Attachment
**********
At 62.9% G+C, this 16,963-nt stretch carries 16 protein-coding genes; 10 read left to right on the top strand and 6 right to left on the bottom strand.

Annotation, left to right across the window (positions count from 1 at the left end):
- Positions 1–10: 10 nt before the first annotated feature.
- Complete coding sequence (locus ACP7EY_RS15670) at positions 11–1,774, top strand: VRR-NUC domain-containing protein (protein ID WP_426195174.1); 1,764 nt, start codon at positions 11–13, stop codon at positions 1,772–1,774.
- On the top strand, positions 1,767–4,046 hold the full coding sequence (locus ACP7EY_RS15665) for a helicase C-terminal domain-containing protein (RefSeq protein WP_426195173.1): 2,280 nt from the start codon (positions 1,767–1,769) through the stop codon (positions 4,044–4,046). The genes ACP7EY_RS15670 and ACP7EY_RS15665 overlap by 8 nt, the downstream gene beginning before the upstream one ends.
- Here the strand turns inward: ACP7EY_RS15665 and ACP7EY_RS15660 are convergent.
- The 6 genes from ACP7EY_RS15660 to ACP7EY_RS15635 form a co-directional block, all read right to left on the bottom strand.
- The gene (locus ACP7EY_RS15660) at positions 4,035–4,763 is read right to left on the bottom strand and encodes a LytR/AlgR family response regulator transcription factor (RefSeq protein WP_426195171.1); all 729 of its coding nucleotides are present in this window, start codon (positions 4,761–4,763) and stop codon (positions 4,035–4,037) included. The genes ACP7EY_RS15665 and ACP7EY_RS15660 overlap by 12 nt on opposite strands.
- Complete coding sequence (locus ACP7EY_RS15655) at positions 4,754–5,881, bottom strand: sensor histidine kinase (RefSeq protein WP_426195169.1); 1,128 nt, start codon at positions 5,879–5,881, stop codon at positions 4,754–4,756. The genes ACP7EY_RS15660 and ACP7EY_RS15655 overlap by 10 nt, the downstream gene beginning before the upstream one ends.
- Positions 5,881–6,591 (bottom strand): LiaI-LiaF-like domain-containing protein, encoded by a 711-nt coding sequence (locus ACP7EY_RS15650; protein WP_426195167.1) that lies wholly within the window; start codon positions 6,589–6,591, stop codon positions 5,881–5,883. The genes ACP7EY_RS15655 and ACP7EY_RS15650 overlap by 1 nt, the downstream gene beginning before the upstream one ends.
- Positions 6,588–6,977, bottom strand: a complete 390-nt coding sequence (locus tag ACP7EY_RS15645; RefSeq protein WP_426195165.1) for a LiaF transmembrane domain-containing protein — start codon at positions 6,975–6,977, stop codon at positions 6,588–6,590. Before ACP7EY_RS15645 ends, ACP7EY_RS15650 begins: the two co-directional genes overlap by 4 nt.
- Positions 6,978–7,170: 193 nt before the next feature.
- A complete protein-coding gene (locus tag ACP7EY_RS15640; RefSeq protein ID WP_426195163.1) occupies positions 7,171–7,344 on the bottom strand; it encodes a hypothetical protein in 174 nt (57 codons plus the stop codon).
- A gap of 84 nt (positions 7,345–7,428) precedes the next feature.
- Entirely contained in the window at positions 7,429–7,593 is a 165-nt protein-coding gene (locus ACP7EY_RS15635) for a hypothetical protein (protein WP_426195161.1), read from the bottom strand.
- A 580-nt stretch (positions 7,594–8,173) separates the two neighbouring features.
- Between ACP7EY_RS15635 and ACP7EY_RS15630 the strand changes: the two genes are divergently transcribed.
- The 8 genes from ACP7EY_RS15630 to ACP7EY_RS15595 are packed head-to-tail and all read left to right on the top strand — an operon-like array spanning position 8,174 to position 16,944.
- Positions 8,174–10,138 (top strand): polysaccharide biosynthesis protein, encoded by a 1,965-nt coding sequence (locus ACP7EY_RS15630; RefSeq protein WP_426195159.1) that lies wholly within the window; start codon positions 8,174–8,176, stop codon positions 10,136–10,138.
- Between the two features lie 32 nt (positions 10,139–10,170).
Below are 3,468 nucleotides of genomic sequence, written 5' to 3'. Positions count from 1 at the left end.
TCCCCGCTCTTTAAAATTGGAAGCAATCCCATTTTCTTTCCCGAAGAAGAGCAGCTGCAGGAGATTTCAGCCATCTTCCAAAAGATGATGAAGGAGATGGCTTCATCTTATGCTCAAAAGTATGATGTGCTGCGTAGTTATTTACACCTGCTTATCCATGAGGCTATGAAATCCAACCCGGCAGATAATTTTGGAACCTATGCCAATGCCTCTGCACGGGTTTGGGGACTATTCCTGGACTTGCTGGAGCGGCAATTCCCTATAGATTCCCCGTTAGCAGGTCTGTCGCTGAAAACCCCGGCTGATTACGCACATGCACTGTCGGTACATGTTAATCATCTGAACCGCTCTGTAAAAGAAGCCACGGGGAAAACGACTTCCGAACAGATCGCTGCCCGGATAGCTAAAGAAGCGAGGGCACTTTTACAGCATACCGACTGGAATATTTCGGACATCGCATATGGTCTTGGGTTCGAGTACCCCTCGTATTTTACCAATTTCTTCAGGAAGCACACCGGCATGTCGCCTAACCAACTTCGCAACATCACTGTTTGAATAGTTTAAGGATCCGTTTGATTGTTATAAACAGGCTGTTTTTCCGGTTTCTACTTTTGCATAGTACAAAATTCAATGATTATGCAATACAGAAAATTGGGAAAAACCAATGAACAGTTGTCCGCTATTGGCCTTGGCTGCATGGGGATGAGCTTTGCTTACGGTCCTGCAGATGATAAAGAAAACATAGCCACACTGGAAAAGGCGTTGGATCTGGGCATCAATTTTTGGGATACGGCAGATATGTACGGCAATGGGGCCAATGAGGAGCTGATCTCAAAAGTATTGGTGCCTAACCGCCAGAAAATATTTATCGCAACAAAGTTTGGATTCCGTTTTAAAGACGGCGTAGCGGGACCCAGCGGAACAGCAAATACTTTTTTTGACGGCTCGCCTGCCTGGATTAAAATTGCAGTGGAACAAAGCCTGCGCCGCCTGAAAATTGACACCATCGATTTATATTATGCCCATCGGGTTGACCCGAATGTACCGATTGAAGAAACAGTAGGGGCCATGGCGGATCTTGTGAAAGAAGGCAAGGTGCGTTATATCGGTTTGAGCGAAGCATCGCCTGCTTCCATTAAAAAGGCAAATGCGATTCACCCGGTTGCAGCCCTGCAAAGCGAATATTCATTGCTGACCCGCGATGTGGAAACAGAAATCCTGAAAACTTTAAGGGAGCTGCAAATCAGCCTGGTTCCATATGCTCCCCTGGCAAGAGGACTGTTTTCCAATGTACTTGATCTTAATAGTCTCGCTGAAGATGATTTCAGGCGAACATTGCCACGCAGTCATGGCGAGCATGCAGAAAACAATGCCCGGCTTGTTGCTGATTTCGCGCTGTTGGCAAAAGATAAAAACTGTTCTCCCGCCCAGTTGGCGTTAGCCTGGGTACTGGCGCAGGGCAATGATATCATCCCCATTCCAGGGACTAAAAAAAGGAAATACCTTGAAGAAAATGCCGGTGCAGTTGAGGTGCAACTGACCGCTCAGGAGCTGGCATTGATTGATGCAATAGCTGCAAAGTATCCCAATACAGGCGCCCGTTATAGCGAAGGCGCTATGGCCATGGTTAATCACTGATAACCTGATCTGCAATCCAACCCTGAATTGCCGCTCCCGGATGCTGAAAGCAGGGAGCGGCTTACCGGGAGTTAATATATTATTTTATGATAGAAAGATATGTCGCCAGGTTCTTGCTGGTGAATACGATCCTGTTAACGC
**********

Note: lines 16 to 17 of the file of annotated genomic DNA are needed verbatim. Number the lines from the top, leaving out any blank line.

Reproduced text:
- A 580-nt stretch (positions 7,594–8,173) separates the two neighbouring features.
- Between ACP7EY_RS15635 and ACP7EY_RS15630 the strand changes: the two genes are divergently transcribed.